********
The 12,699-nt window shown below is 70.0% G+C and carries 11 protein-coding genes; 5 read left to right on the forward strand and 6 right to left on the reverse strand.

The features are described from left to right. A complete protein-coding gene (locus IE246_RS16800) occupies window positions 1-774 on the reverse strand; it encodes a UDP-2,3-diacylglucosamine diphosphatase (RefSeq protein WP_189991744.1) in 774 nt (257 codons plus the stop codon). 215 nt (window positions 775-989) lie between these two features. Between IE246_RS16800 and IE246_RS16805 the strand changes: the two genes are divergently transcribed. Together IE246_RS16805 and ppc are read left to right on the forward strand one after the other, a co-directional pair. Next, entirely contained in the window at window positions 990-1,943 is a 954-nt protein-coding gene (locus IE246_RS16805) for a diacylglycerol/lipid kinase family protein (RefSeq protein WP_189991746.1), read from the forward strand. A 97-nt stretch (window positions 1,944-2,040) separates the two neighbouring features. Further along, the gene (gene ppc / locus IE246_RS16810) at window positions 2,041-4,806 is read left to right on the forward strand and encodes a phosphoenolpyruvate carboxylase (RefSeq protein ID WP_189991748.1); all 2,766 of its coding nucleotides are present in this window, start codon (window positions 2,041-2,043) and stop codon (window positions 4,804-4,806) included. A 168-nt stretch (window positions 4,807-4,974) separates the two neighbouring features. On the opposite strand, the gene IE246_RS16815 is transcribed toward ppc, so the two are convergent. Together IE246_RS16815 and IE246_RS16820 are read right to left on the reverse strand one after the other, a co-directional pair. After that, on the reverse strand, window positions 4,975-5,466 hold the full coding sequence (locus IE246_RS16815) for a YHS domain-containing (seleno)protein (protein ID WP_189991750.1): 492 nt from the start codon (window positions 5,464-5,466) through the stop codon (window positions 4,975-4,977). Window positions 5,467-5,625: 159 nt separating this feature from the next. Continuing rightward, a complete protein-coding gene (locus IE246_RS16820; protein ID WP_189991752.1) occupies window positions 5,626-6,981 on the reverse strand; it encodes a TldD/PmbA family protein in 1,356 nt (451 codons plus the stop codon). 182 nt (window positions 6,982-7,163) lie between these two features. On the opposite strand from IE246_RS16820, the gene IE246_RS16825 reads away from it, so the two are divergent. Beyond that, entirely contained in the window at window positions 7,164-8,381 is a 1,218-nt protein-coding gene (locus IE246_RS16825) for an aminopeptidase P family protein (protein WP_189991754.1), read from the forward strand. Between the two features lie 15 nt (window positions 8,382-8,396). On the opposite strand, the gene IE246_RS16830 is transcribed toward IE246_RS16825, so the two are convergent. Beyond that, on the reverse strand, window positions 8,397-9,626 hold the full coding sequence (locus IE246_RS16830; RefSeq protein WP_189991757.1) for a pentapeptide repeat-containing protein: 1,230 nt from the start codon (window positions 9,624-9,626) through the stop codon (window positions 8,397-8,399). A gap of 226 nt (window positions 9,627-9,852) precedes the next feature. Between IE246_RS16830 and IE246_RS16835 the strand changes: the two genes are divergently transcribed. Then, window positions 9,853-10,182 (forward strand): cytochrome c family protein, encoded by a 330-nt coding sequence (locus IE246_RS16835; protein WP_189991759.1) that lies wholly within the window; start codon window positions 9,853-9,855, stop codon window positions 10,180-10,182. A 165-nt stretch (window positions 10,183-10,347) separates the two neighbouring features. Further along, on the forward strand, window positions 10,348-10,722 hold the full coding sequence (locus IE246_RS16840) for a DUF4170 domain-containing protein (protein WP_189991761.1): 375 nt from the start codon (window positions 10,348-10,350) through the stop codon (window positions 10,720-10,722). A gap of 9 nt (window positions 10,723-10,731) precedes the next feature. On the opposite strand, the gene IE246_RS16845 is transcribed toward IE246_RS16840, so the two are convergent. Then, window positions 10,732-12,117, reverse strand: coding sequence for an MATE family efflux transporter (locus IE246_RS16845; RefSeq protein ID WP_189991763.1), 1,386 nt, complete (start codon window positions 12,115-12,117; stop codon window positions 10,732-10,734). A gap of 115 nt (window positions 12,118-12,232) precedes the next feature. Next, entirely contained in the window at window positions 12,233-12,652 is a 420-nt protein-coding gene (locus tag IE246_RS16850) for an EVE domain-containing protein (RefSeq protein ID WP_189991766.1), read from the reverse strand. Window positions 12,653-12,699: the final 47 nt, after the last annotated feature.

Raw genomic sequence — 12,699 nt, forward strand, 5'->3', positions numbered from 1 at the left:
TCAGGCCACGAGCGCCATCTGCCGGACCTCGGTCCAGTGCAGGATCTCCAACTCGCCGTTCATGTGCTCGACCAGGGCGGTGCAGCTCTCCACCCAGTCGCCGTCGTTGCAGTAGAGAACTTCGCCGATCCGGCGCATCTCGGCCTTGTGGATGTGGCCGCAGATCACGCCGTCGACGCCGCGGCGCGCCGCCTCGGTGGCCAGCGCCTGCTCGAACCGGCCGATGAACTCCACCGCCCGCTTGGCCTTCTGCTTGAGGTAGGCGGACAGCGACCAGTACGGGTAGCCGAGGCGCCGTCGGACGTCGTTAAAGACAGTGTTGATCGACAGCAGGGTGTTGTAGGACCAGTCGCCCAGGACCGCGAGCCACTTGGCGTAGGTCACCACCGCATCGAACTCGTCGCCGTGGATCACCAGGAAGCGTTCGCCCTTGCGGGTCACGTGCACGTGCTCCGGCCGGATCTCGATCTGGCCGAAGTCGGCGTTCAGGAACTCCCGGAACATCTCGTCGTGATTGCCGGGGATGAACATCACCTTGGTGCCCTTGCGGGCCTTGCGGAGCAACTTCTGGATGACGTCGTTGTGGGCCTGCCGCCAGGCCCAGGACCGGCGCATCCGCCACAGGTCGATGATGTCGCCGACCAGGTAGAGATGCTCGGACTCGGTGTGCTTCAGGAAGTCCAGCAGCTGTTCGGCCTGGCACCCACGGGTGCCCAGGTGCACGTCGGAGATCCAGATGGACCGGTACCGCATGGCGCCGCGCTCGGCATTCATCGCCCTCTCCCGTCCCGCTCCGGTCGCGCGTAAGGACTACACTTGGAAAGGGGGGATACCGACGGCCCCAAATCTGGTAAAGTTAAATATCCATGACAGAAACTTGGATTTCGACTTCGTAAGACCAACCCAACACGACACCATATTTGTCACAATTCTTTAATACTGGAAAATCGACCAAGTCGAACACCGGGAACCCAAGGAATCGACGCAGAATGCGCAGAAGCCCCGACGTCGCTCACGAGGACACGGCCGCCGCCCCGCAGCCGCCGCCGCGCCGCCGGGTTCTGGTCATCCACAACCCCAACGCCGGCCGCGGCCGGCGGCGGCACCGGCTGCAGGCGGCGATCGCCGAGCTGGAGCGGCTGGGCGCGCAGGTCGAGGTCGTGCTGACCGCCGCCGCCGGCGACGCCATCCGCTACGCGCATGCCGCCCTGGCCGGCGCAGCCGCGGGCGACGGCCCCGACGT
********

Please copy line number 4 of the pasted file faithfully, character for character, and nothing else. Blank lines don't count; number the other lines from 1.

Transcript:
TCAGGCCACGAGCGCCATCTGCCGGACCTCGGTCCAGTGCAGGATCTCCAACTCGCCGTTCATGTGCTCGACCAGGGCGGTGCAGCTCTCCACCCAGTCGCCGTCGTTGCAGTAGAGAACTTCGCCGATCCGGCGCATCTCGGCCTTGTGGATGTGGCCGCAGATCACGCCGTCGACGCCGCGGCGCGCCGCCTCGGTGGCCAGCGCCTGCTCGAACCGGCCGATGAACTCCACCGCCCGCTTGGCCTTCTGCTTGAGGTAGGCGGACAGCGACCAGTACGGGTAGCCGAGGCGCCGTCGGACGTCGTTAAAGACAGTGTTGATCGACAGCAGGGTGTTGTAGGACCAGTCGCCCAGGACCGCGAGCCACTTGGCGTAGGTCACCACCGCATCGAACTCGTCGCCGTGGATCACCAGGAAGCGTTCGCCCTTGCGGGTCACGTGCACGTGCTCCGGCCGGATCTCGATCTGGCCGAAGTCGGCGTTCAGGAACTCCCGGAACATCTCGTCGTGATTGCCGGGGATGAACATCACCTTGGTGCCCTTGCGGGCCTTGCGGAGCAACTTCTGGATGACGTCGTTGTGGGCCTGCCGCCAGGCCCAGGACCGGCGCATCCGCCACAGGTCGATGATGTCGCCGACCAGGTAGAGATGCTCGGACTCGGTGTGCTTCAGGAAGTCCAGCAGCTGTTCGGCCTGGCACCCACGGGTGCCCAGGTGCACGTCGGAGATCCAGATGGACCGGTACCGCATGGCGCCGCGCTCGGCATTCATCGCCCTCTCCCGTCCCGCTCCGGTCGCGCGTAAGGACTACACTTGGAAAGGGGGGATACCGACGGCCCCAAATCTGGTAAAGTTAAATATCCATGACAGAAACTTGGATTTCGACTTCGTAAGACCAACCCAACACGACACCATATTTGTCACAATTCTTTAATACTGGAAAATCGACCAAGTCGAACACCGGGAACCCAAGGAATCGACGCAGAATGCGCAGAAGCCCCGACGTCGCTCACGAGGACACGGCCGCCGCCCCGCAGCCGCCGCCGCGCCGCCGGGTTCTGGTCATCCACAACCCCAACGCCGGCCGCGGCCGGCGGCGGCACCGGCTGCAGGCGGCGATCGCCGAGCTGGAGCGGCTGGGCGCGCAGGTCGAGGTCGTGCTGACCGCCGCCGCCGGCGACGCCATCCGCTACGCGCATGCCGCCCTGGCCGGCGCAGCCGCGGGCGACGGCCCCGACGT